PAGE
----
"We Southerns are a people fighting again for our country, defending the last remaining stand of real forest. Although we love to frolic, the time has come to fight. We must fight.
In new rebellion we stand together, black and white, urbanite and farmer, workers all, in keeping Dixie. We a patient people who for generations have not been ousted from the land, and we are willing to fight for the birthright of our children's children and their children's children, to be of a place, in all ways, for all time. What is left is not enough. When we say the South will rise again we can mean that we will allow the cutover forests to return to their former grandeur and pine plantations to grow wild." - Janisse Ray, Ecology of a Cracker Childhood
I remember the first time I read this passage, in one of JFK's terminal waiting for a flight in the early morning. It's often a humbling experience to have someone else so succinctly put your thoughts into words, and this was no excuse. I sat dumbfounded, and had to suffer through a two day visit whilst trying to wrap my head around what I should be doing as an artist. Re-reading it still hurts my heart.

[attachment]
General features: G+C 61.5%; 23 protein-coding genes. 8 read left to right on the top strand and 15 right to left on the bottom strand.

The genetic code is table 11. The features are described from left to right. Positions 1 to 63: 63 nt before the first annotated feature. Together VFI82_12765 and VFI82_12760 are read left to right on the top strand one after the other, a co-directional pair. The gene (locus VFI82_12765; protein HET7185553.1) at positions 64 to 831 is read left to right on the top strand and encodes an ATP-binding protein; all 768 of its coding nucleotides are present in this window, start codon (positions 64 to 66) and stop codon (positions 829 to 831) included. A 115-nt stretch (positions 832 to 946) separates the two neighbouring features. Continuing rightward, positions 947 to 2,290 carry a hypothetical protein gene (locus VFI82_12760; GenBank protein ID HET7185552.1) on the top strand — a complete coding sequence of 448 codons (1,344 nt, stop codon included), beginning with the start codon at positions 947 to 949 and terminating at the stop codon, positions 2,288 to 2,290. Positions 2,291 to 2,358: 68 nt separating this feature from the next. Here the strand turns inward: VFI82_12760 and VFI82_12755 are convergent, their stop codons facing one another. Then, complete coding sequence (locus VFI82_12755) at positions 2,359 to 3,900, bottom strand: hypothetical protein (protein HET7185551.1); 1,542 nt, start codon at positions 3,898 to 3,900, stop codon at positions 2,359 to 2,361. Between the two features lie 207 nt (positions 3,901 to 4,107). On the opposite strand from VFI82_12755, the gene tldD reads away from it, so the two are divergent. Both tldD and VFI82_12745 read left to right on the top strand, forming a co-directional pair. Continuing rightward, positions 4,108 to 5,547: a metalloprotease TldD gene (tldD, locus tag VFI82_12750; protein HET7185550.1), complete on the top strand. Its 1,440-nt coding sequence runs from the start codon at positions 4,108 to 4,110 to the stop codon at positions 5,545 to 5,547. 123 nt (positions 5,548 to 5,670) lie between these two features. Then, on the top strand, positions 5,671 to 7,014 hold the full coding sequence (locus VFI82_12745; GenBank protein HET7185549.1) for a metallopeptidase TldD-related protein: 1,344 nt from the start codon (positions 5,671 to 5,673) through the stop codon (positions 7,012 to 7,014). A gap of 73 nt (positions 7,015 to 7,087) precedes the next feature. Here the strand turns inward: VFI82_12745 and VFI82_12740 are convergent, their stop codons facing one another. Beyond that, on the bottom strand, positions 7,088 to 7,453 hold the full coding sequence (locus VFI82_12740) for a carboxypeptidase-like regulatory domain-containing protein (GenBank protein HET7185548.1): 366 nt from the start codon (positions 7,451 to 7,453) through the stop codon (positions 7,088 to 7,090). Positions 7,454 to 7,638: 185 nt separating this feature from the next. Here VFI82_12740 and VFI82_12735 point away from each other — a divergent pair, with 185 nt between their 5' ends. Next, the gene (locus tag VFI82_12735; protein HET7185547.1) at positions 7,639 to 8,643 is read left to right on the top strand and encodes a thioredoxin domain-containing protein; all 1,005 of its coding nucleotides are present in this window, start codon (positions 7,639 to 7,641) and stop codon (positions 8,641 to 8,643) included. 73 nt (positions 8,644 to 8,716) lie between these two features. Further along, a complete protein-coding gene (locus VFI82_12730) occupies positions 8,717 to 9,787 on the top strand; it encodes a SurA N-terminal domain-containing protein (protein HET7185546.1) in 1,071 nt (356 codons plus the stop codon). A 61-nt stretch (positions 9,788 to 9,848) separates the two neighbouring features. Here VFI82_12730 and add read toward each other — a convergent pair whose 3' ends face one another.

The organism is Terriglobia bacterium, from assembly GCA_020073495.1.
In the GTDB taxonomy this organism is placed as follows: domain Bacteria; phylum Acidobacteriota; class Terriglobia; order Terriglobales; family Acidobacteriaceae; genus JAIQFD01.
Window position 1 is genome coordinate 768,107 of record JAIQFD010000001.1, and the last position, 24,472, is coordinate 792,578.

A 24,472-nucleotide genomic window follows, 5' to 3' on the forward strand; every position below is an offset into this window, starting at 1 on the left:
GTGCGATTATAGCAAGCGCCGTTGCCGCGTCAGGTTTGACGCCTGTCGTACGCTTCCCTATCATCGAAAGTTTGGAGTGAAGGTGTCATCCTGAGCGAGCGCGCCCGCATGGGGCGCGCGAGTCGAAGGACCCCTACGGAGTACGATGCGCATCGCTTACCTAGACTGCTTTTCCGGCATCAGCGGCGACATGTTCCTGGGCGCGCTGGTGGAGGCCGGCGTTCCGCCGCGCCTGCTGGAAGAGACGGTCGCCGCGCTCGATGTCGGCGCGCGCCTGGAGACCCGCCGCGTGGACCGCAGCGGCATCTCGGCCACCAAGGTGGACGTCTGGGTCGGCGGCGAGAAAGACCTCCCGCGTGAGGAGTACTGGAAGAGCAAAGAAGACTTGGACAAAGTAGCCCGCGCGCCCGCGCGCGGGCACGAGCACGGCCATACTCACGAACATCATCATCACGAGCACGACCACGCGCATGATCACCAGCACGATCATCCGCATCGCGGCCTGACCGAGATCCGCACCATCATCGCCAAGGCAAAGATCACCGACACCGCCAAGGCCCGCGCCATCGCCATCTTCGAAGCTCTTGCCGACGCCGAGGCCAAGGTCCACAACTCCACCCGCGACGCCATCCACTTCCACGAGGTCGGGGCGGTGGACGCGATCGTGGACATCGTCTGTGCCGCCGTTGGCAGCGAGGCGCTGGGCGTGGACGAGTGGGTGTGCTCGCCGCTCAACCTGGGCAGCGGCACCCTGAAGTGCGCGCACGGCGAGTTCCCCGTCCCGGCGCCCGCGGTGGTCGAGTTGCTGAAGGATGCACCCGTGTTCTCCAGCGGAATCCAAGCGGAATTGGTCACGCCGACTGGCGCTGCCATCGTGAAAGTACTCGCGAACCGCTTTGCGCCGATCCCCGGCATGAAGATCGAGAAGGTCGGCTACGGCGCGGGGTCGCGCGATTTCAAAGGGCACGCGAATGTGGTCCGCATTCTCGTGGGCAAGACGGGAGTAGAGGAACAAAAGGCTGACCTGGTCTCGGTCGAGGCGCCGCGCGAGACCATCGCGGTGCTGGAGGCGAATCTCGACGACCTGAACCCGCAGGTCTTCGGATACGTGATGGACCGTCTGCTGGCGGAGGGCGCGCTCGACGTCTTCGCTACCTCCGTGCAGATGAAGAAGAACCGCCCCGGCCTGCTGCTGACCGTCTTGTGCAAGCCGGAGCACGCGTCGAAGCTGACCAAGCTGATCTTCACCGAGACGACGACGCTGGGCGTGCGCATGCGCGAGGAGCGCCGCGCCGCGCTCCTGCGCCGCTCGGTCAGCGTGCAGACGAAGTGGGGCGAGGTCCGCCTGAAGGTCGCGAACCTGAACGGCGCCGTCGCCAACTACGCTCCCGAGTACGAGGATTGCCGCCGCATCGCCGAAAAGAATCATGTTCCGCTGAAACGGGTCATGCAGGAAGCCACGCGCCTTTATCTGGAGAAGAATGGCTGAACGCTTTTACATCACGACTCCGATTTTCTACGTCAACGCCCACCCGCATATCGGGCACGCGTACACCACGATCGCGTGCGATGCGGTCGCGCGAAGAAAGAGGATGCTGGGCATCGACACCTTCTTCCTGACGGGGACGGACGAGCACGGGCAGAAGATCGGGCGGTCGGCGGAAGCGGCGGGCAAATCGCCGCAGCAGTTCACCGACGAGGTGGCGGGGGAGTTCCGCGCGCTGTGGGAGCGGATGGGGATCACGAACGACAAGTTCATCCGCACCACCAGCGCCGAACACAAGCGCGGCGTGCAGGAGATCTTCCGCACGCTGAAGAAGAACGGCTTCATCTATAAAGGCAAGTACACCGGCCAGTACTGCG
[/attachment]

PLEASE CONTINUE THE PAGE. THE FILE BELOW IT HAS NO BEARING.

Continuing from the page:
I think this is where I diverge from some of my contemporaries. For me, this is not a fight about what is "right" or "what we should do", it is a fight for the very essence of my existence. My family tree is Southern through and through; from shrimpers and fishermen around Charleston to hardscrabble Cohee farmers and ne'er-do-wells from Florida. Good and bad, it's all there, and I claim it all. To try to hide part of it would be a disservice to all those who came before me and to those who will come after me. This duality, alas, is a discussion for another day.
For me, this fight is not an academic fight. It's preservation of my land. When I say my land, it's not in some socialistic (or Socialistic) sense of "This land is our land, this land is your land". This is literally my family's land, which, some day, may be my land. There's countless folks in the same boat that I'm in. The work I do is also for them.
I fully intend to leave this earth fishing the same ponds and lakes, watching deer and turkey wander through the same woods, and watching horses, cows and goats graze the same lands as my great-granddaddy did some 100 years ago.